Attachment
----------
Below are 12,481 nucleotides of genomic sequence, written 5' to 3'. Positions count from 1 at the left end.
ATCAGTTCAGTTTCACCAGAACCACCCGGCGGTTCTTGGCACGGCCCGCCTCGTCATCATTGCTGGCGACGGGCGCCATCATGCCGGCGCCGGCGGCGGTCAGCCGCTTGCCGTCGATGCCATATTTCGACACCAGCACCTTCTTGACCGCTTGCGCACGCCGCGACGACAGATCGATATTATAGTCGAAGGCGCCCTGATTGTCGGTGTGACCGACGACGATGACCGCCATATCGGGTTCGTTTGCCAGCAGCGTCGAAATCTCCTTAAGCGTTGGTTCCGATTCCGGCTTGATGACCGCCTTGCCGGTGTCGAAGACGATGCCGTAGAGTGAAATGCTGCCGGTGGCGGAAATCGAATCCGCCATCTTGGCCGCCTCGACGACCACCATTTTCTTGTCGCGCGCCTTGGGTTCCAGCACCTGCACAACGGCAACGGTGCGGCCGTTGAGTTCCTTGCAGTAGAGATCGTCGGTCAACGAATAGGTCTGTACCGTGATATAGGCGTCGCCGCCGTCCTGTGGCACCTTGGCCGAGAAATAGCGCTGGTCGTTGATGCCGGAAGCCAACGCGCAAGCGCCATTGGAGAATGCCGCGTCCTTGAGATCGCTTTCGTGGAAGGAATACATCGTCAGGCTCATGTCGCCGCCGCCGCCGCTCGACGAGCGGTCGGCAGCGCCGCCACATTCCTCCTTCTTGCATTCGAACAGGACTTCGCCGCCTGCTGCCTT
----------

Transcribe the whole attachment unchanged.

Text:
Below are 12,481 nucleotides of genomic sequence, written 5' to 3'. Positions count from 1 at the left end.
ATCAGTTCAGTTTCACCAGAACCACCCGGCGGTTCTTGGCACGGCCCGCCTCGTCATCATTGCTGGCGACGGGCGCCATCATGCCGGCGCCGGCGGCGGTCAGCCGCTTGCCGTCGATGCCATATTTCGACACCAGCACCTTCTTGACCGCTTGCGCACGCCGCGACGACAGATCGATATTATAGTCGAAGGCGCCCTGATTGTCGGTGTGACCGACGACGATGACCGCCATATCGGGTTCGTTTGCCAGCAGCGTCGAAATCTCCTTAAGCGTTGGTTCCGATTCCGGCTTGATGACCGCCTTGCCGGTGTCGAAGACGATGCCGTAGAGTGAAATGCTGCCGGTGGCGGAAATCGAATCCGCCATCTTGGCCGCCTCGACGACCACCATTTTCTTGTCGCGCGCCTTGGGTTCCAGCACCTGCACAACGGCAACGGTGCGGCCGTTGAGTTCCTTGCAGTAGAGATCGTCGGTCAACGAATAGGTCTGTACCGTGATATAGGCGTCGCCGCCGTCCTGTGGCACCTTGGCCGAGAAATAGCGCTGGTCGTTGATGCCGGAAGCCAACGCGCAAGCGCCATTGGAGAATGCCGCGTCCTTGAGATCGCTTTCGTGGAAGGAATACATCGTCAGGCTCATGTCGCCGCCGCCGCCGCTCGACGAGCGGTCGGCAGCGCCGCCACATTCCTCCTTCTTGCATTCGAACAGGACTTCGCCGCCTGCTGCCTT